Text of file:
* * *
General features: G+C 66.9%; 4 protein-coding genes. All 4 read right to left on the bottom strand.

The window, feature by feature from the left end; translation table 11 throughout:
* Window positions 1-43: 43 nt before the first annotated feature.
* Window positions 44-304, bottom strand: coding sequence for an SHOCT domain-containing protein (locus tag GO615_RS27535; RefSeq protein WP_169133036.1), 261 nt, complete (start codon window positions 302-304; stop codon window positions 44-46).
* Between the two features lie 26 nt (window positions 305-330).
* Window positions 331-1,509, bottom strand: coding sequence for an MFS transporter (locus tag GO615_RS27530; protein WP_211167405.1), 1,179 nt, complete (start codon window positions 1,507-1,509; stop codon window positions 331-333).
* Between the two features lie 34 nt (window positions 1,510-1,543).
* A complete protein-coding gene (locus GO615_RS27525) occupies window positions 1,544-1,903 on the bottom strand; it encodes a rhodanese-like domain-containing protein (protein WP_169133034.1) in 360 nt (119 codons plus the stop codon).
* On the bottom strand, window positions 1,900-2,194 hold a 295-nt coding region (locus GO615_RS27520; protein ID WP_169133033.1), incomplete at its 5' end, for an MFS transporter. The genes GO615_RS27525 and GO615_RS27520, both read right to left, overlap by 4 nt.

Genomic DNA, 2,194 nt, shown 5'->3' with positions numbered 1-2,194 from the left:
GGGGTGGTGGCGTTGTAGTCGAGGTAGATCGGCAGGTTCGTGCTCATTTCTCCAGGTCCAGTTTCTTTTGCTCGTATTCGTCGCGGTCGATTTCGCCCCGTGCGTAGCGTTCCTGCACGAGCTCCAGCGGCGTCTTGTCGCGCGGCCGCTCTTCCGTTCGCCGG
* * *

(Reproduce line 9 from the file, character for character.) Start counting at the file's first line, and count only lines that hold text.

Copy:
* On the bottom strand, window positions 1,900-2,194 hold a 295-nt coding region (locus GO615_RS27520; protein ID WP_169133033.1), incomplete at its 5' end, for an MFS transporter. The genes GO615_RS27525 and GO615_RS27520, both read right to left, overlap by 4 nt.